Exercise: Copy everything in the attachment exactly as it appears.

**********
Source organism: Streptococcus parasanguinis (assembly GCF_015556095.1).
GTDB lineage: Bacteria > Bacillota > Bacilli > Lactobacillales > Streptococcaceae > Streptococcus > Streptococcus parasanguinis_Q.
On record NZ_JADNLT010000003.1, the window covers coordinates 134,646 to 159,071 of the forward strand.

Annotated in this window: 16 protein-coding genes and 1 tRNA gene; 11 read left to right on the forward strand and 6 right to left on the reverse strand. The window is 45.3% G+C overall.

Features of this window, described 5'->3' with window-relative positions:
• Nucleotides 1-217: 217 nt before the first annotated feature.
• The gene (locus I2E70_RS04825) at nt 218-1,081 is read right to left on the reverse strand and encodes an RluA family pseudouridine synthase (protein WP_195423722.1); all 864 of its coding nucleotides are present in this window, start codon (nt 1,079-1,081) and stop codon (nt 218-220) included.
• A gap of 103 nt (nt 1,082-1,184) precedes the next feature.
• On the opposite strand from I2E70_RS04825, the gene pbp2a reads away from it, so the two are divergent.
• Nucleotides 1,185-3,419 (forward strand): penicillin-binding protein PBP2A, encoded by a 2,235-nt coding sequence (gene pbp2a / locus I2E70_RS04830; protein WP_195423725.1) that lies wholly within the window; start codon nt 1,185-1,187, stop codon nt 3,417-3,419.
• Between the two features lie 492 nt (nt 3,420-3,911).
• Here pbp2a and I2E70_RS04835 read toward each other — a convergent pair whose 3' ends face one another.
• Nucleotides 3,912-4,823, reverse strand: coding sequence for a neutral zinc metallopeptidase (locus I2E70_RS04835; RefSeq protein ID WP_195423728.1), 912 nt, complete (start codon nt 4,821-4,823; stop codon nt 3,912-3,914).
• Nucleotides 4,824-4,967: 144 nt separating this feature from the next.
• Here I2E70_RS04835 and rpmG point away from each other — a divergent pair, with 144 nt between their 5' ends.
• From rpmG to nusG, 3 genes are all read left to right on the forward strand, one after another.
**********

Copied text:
Source organism: Streptococcus parasanguinis (assembly GCF_015556095.1).
GTDB lineage: Bacteria > Bacillota > Bacilli > Lactobacillales > Streptococcaceae > Streptococcus > Streptococcus parasanguinis_Q.
On record NZ_JADNLT010000003.1, the window covers coordinates 134,646 to 159,071 of the forward strand.

Annotated in this window: 16 protein-coding genes and 1 tRNA gene; 11 read left to right on the forward strand and 6 right to left on the reverse strand. The window is 45.3% G+C overall.

Features of this window, described 5'->3' with window-relative positions:
• Nucleotides 1-217: 217 nt before the first annotated feature.
• The gene (locus I2E70_RS04825) at nt 218-1,081 is read right to left on the reverse strand and encodes an RluA family pseudouridine synthase (protein WP_195423722.1); all 864 of its coding nucleotides are present in this window, start codon (nt 1,079-1,081) and stop codon (nt 218-220) included.
• A gap of 103 nt (nt 1,082-1,184) precedes the next feature.
• On the opposite strand from I2E70_RS04825, the gene pbp2a reads away from it, so the two are divergent.
• Nucleotides 1,185-3,419 (forward strand): penicillin-binding protein PBP2A, encoded by a 2,235-nt coding sequence (gene pbp2a / locus I2E70_RS04830; protein WP_195423725.1) that lies wholly within the window; start codon nt 1,185-1,187, stop codon nt 3,417-3,419.
• Between the two features lie 492 nt (nt 3,420-3,911).
• Here pbp2a and I2E70_RS04835 read toward each other — a convergent pair whose 3' ends face one another.
• Nucleotides 3,912-4,823, reverse strand: coding sequence for a neutral zinc metallopeptidase (locus I2E70_RS04835; RefSeq protein ID WP_195423728.1), 912 nt, complete (start codon nt 4,821-4,823; stop codon nt 3,912-3,914).
• Nucleotides 4,824-4,967: 144 nt separating this feature from the next.
• Here I2E70_RS04835 and rpmG point away from each other — a divergent pair, with 144 nt between their 5' ends.
• From rpmG to nusG, 3 genes are all read left to right on the forward strand, one after another.